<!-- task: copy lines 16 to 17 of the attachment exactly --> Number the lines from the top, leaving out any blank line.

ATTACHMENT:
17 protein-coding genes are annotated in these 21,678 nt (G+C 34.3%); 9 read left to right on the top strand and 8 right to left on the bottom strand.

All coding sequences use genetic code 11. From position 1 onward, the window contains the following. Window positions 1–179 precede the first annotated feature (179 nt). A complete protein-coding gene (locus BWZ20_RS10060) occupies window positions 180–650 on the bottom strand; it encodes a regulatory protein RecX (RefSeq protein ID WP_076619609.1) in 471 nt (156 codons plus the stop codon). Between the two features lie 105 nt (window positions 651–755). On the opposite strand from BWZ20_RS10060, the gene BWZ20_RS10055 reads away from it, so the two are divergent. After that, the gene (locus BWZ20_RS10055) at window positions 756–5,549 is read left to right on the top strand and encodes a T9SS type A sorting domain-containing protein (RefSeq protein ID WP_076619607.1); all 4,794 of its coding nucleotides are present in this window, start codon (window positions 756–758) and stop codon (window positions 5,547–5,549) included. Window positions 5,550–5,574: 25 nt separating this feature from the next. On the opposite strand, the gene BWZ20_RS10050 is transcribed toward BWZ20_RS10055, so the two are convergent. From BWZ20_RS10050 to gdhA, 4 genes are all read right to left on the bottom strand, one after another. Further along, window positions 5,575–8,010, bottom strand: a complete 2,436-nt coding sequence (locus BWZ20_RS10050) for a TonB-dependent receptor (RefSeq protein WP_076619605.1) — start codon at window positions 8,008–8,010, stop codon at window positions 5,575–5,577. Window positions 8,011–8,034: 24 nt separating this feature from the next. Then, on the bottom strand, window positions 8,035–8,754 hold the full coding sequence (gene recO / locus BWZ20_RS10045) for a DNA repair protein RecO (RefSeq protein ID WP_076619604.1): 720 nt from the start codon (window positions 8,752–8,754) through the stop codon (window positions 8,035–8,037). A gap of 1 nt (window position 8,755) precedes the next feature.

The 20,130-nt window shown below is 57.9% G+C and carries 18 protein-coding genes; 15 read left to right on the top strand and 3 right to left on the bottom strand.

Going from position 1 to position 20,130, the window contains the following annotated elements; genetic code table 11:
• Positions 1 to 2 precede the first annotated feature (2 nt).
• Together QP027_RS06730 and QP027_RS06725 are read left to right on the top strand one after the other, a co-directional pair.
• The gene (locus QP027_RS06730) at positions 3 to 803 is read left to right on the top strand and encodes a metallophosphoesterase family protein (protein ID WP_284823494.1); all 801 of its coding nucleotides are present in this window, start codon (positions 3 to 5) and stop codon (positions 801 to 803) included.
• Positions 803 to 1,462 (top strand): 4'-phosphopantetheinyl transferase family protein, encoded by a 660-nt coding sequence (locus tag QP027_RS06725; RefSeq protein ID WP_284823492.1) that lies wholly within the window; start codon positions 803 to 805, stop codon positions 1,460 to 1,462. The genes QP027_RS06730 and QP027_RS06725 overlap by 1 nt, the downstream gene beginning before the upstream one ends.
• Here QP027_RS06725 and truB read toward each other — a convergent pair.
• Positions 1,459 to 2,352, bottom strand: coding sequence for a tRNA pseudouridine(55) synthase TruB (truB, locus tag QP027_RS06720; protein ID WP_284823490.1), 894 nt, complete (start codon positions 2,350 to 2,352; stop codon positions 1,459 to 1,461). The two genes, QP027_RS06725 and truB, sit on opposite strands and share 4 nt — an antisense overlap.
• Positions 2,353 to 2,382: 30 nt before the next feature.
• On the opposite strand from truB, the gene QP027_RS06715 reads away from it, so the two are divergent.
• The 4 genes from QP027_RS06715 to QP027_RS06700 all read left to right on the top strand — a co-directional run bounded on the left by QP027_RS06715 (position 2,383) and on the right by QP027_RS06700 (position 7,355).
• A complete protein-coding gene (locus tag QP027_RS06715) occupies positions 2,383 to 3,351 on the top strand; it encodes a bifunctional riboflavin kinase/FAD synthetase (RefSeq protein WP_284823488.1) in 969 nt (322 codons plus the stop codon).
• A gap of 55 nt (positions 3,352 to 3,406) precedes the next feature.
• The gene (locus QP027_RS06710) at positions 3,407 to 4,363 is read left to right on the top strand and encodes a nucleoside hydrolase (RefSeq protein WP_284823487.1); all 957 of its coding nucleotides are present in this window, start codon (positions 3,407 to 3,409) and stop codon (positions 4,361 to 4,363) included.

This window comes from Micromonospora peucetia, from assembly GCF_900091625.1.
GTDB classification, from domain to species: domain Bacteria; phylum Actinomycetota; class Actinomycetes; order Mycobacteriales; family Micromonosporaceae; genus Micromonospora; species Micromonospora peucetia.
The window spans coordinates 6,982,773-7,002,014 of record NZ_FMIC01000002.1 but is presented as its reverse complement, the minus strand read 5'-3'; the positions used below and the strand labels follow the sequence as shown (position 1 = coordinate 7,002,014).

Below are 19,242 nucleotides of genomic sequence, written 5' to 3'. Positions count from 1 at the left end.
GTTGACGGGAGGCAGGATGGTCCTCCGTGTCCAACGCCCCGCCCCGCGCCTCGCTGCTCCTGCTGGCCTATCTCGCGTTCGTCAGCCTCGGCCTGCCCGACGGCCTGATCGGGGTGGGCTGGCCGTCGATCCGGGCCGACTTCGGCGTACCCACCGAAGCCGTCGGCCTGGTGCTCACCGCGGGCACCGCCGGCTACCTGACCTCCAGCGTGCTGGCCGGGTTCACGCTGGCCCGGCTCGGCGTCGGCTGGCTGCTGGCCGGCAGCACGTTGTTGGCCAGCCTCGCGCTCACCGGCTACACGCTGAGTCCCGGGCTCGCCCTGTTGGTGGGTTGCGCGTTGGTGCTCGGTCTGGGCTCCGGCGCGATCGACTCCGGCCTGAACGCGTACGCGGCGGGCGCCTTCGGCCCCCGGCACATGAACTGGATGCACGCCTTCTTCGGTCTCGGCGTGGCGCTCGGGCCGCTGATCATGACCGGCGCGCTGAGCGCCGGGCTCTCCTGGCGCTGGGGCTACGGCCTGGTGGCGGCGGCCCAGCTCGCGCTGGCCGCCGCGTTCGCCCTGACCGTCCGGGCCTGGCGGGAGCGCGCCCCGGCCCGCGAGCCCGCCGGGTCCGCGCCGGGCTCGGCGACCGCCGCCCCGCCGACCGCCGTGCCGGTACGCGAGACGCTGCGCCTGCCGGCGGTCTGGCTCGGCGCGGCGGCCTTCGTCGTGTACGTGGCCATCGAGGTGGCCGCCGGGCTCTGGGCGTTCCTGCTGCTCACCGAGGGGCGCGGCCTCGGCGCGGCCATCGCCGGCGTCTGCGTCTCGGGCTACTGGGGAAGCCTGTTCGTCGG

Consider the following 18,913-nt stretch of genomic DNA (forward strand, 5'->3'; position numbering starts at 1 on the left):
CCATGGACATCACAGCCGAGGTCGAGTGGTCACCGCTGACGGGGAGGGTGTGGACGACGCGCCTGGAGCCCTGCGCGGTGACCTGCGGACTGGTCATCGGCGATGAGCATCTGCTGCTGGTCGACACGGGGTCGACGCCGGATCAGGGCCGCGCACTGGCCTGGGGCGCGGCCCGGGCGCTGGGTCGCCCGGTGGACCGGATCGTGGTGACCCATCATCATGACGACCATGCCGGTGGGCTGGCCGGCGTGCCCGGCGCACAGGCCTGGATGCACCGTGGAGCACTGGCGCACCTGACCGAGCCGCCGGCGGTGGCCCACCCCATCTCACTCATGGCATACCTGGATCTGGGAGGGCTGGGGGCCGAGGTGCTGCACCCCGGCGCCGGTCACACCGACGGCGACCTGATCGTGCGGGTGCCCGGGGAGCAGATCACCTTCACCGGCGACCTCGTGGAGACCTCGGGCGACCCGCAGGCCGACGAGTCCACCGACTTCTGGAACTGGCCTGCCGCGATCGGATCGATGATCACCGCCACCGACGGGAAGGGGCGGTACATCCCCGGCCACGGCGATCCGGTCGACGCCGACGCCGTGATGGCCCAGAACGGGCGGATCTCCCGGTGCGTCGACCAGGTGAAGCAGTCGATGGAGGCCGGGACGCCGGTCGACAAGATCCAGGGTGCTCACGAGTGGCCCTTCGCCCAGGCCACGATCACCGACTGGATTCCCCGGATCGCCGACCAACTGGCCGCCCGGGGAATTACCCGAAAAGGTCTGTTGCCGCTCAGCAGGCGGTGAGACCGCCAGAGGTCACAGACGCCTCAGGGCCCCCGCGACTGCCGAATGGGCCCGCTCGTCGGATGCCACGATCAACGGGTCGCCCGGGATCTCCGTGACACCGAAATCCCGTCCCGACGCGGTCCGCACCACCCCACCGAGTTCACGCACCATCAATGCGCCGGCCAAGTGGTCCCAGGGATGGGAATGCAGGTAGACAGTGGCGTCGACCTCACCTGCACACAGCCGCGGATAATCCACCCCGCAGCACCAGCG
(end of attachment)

• The gene (locus QP027_RS06710) at positions 3,407 to 4,363 is read left to right on the top strand and encodes a nucleoside hydrolase (RefSeq protein WP_284823487.1); all 957 of its coding nucleotides are present in this window, start codon (positions 3,407 to 3,409) and stop codon (positions 4,361 to 4,363) included.

This window comes from Micromonospora peucetia, from assembly GCF_900091625.1.